Over the summer I compiled an anthology of original stories written by 6 & 7 year old children from Stamshaw Infants School. They were members of the Story Telling Club, an after-school club which I ran on a voluntary basis for my son’s school.
Around 13 children took part in a series of 5 sessions, and of that number, 10 children managed to complete and illustrate their own unique story (one or two dropped out due to illness or other commitments).
I took the freshly printed books (courtesy of Blurb.com) into school on the first day of term, and the Headteacher was delighted! So much so, that she wrote me a lovely letter, and this is what it said:
“Thank you for the lovely books from the Story Telling Afterschool Club. I felt I must write to say what a wonderful outcome for the children and a special memory for them of their time here at school. It is a superb collection of stories and writing. I really do appreciate all the effort you went to in the organising and ordering of the books.”
Since then staff who have children at the school have also approached me to say how pleased their children were with the books. For my own part I’m very pleased that the children and the school have been so delighted with them, and I hope I get the chance to develop and refine the ideas I trialled at Stamshaw Infants.
The first drop-in exhibition/workshop event took place on Tuesday last week at the Omega Centre. We didn’t have high numbers, but those who did come along had some interesting stories to tell about their own experiences of Somerstown. I was able to interview someone during the event, and have arranged interviews with others to document their stories. This phase of the project will naturally include gathering (and transcribing) some oral history interviews which is, I believe, where the real treasure will lie.
This was followed in the evening by an archive film screening of Portsmouth, hosted by Portsmouth Film Society http://www.portsmouthfilmsociety.org.uk/ using footage that is in the care of the Wessex Film Archive http://www3.hants.gov.uk/wfsa.htm
Meanwhile the Somerstown Stories website, also includes details about the great work that took place at Somers Park Primary School in the Autumn term last year, when the teachers and children were engaged in their part of the project: http://www.somerstown-stories.org.uk/?page_id=100
Overall the project is now in its wider community phase, and local people are getting the chance to go on the same journey of exploration. As I start to gather oral history accounts from local people, these along with the photographs and maps will be catalogued and collated into the Somerstown Archive which will be held and managed by the Local History Centre: http://www.portsmouth.gov.uk/learning/15605.html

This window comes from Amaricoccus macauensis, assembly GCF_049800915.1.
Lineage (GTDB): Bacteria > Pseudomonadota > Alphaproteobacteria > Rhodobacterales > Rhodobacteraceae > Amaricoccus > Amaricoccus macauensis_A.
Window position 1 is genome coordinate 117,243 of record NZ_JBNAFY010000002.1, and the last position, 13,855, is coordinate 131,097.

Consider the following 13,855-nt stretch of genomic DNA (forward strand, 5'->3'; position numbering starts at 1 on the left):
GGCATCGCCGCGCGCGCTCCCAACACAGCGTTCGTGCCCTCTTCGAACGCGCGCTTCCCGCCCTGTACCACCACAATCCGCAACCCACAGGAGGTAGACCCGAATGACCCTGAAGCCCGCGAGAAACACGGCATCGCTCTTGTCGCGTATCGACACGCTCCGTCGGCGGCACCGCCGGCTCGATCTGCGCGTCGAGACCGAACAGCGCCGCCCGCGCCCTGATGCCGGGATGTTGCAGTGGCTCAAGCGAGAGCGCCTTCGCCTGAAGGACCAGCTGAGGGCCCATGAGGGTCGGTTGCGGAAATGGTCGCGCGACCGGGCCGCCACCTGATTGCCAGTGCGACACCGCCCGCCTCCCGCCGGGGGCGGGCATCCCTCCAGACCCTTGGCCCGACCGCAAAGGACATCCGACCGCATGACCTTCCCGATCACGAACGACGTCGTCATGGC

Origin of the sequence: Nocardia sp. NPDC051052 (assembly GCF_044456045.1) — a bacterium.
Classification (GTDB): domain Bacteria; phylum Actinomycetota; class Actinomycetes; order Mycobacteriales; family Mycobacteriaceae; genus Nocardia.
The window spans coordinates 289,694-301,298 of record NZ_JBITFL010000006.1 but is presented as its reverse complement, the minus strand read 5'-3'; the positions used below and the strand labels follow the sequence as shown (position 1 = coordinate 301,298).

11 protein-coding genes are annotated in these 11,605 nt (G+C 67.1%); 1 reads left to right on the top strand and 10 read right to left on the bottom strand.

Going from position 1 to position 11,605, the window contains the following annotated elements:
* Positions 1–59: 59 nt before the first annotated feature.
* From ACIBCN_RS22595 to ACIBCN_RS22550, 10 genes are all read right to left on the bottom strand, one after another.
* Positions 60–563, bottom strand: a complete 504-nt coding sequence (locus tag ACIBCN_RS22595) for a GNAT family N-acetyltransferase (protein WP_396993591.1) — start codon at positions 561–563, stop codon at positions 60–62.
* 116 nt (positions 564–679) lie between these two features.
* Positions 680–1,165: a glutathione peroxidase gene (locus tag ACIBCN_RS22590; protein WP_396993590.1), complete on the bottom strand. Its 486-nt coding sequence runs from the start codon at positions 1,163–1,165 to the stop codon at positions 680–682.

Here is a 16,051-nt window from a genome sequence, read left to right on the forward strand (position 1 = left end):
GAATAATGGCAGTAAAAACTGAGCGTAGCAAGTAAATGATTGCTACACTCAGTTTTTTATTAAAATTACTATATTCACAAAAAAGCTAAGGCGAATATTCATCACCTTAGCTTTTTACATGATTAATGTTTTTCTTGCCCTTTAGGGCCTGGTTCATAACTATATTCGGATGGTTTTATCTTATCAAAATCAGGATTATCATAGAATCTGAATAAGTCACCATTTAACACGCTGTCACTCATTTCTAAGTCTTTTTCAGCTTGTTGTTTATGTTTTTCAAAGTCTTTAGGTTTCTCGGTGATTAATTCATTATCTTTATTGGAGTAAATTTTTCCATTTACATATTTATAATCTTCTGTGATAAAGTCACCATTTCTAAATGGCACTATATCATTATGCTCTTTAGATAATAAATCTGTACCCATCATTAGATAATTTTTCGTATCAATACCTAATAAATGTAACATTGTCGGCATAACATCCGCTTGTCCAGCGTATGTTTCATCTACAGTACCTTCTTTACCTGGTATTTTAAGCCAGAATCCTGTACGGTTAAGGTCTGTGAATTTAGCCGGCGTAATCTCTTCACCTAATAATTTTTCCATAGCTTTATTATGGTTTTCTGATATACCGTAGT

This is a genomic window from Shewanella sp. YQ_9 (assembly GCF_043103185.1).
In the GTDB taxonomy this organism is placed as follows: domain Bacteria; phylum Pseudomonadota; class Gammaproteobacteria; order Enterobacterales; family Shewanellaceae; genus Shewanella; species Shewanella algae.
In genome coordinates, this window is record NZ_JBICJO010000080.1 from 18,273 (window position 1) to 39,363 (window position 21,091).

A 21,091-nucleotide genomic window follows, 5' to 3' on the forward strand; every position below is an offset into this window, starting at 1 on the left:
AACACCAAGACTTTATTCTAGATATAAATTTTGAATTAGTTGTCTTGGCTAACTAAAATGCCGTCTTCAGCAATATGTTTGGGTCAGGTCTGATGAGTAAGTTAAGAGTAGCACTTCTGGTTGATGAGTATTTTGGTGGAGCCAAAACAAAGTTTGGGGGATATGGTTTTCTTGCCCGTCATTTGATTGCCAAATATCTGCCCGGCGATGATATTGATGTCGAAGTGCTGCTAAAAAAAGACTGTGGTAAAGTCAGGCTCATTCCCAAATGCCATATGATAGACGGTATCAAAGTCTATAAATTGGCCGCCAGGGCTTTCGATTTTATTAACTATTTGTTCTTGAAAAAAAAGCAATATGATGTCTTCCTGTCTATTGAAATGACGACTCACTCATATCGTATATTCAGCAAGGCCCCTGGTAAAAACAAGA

This means that the conversations that are being started now can continue after the project has finished, and the material will be available for other people to access and add to.
Part of this second phase series of events includes a creative workshop being led by two local artists: Jane Kilford http://www.janekilford.com/ and Julie Graves http://www.artwanted.com/artist.cfm?ArtID=5843 who are also planning to do some preliminary work with the children at Somers Park, inviting them and their families to bring an object from the past into school to share with others and to use as a prompt for telling their own story of Somerstown.
Meanwhile, Julie has enabled me to make a link with the University of Portsmouth’s School of Architecture http://www.port.ac.uk/departments/academic/architecture/. Her husband Francis is an architect and senior lecturer and his current cohort of students are engaged in a project whose theme is the redesign of Somerstown and some of the key buildings within it, including the churches of St Luke’s and St Peter’s. This is a beautiful overlap for me, and so I was able to attend the students mid-term review on Thursday of last week and see and hear first-hand their ideas and visions for the area. It was fascinating to see an area I’m so familiar with through someone else’s eyes. Francis has kindly invited me back to speak to the group about the Somerstown Stories project and share some of the resources I’ve found and what I’ve learnt so far. I was impressed with the breadth and depth they are required to consider and include in their planning and I’m looking forward to teaching and learning more about Somerstown with them.
As part of our church preparations for Christmas, I volunteered to write a story about the Christingle and what it means. At bedtime tonight I was trying to encourage my children to finish their bedtime jobs – tooth-brushing etc and began a countdown.
At first it was in English and then I decided to countdown in ‘alien’ creating a string of nonsense words, which they found utterly hilarious!
Needless to say it didn’t speed up the bedtime routine at all, but it was rather good fun!
That then inspired me to think about the Christingle story and 3 hours later here is the result. I don’t normally post a piece of work in its entirety, but on this occasion I will, and if you like the story then please share it with someone else, and hopefully it will help them find a bit of peace this Christmas.
Chris T. Ingle will be performed at Sunday Sanctuary, Wilmcote House Community Room in Portsmouth on Sunday 4th December. Visitors are always welcome.